This photo below of another "out and about," I will treasure because the children looked at this great split stone wrapped in the roots of a fallen (or as they named it, "The Falling Tree") with a mixture of awe, fear, and total fascination. "Can we touch it?" they asked, while not really wanting to hear "Yes." They held their distance, wondering, wondering, "What could do this? What could knock down this great tree and split a giant boulder bigger than any one of their parents?" Of course it was probably a dinosaur or a giant. What else could do something like that?
While I took a lot of photos during my learning adventure in Iceland, this one is my favorite. The door was open, and the rooms of the school were so cozy, but during our stay there, the outside was always beckoning. I left DC and it was still short sleeves weather even in October. The air was so clean and clear in Iceland and so crisp. Half in, but looking out, that is what this photo says to me.
And as always, imaginary play wove itself in and around the children and was caught to savor for later. Listening for signs of life inside stones, setting a table of carpet squares for a monster feast, watching children turn into selkies waiting to be fed, and taking advantage of a house the wind has made and turning it into the blue of a shark pool -- don't get too close to the sharks! -- were all in a day's play for the children.
Here I am on day 3 of the challenge in 2014. Play away, play away, and looking forward to sharing. Happy and healthy 2014, friends.
Materials are a focal point in our schools and childcare centers 'round here. Discussion groups, blogs, and pinterest pages are devoted to 'stuff'. "All natural!" some pages shout and "No plastics!" give evidence for whole philosophical approaches. Lately, prospective parents visiting our school during open house tours want to know what kind of materials we offer the children. I know I spend A LOT of time looking for stuff. I am particular about what I collect or buy. Andrea is too and we are fortunate to have an entire basement to store our collections. And the basement is filled. This is not an exaggeration. It is filled.
That said, I know that some of it is not essential. I actually have a list of essentials and most of these can be found just around and are free. That means the rest is simply icing on the cake. Could I make do without all of it? What are your essentials?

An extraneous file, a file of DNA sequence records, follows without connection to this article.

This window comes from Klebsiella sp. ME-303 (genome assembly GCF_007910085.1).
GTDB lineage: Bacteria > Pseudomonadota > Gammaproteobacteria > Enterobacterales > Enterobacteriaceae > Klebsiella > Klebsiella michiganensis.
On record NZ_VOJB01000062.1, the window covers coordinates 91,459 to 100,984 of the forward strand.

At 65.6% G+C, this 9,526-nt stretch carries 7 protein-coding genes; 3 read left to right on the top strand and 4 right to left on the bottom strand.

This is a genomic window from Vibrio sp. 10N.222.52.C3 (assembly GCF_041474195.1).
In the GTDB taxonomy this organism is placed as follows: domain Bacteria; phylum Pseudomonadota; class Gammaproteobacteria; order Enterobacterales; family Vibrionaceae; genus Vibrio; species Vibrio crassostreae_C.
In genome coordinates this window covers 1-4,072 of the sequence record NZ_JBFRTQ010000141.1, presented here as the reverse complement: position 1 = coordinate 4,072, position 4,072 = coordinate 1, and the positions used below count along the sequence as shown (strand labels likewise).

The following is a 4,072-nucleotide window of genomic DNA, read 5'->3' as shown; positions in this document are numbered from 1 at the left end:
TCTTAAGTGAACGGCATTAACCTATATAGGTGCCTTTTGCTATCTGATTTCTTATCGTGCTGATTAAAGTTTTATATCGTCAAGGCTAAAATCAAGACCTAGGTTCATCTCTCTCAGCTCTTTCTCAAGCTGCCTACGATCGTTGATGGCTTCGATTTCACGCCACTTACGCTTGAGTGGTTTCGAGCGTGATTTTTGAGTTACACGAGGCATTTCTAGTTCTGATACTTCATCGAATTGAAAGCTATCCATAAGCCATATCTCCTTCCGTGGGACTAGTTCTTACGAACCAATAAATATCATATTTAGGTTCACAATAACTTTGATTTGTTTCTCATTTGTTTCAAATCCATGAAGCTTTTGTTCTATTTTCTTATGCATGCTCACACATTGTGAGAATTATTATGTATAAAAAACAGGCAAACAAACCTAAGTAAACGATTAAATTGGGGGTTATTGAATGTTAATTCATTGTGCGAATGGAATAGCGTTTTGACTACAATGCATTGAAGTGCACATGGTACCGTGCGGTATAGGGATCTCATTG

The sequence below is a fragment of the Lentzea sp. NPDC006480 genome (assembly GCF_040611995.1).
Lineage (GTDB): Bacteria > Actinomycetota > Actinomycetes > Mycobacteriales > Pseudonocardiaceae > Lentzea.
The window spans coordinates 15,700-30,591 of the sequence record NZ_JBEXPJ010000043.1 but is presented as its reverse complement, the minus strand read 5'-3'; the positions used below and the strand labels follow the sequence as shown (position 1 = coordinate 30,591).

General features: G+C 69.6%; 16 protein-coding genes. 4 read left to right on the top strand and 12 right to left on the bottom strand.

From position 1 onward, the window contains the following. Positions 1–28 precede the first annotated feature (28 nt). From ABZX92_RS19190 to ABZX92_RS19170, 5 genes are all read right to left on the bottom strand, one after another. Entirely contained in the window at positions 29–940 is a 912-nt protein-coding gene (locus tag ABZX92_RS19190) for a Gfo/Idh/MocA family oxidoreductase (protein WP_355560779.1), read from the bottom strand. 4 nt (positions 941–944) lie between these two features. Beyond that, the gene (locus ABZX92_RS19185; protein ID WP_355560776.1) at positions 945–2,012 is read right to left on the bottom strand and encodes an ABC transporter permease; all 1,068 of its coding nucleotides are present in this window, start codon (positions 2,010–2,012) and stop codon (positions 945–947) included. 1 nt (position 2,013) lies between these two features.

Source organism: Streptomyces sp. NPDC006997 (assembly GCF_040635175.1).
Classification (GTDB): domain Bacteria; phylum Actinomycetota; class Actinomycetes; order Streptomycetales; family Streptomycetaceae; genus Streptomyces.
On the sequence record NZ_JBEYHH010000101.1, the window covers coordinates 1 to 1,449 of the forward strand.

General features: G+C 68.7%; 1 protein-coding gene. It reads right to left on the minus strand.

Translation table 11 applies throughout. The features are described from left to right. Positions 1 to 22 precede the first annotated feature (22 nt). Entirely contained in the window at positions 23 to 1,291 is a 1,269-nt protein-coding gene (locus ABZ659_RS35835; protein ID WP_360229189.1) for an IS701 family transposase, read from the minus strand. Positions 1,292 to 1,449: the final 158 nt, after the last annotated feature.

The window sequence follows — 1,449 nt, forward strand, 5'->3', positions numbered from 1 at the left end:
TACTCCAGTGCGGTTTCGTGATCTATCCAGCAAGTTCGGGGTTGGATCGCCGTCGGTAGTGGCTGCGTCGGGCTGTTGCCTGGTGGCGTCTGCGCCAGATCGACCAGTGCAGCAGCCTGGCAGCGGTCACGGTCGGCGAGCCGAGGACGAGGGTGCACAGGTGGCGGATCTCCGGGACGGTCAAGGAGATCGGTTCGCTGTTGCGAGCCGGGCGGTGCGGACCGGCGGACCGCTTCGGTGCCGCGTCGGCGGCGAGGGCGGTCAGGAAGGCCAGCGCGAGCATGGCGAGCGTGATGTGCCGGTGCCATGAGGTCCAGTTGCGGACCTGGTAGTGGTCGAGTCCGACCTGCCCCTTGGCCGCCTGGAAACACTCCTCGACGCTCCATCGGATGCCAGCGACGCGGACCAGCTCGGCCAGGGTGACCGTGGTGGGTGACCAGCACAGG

I saw three patterns that kept repeating during the Iceland school tours. The first centered on environment. In The House, I talked about the way the schools and their spaces were designed. In the post, Independence, I found that a culture that values independent thinking and resiliency gives voice to the shaping of early childhood programs. We saw some very different programs and philosophies, but all seemed to take on, at their core, independent thinking and resiliency as guiding principals. In thinking about the materials that were offered in the classrooms, I found that these perfectly reflected the design, or rather, designation of space as well as the intention to nurture independent thinking and resiliency. It was not through MORE stuff, it was with what could be seen as essentials.
This hit me like a ton of bricks -- or better, a ton of hollow blocks -- at our first school tour at a Hjalli model school, I felt compelled to open doors and to look in cabinets. I actually felt a certain degree of panic. Where was the stuff? Our tour guide, the principal of the school, patiently allowed me to open one of the doors to find their collection of upholstered blocks stacked up in a window.
Each room featured a different kind of material, but single-focus material. A room for hollow blocks. A room for unit blocks. A room for the upholstered blocks. Then a room which featured drawing, play dough (clay), and water table. This was jarring, but challenged me to think differently. Could I get out of my head, out of my way of thinking, and see what was in front of me?
The first thing that helped me was watching a planned, and teacher-led, lesson that featured children climbing out a window, barefoot, from one room and then along strategically placed chairs along the outside of the school to climb back in a window in another room. This is a very interesting, feet and hands-on way to experience architecture, counting, and then once they climbed into the room, they had to find their own pair of socks from a collection piled up on a fafu poppy.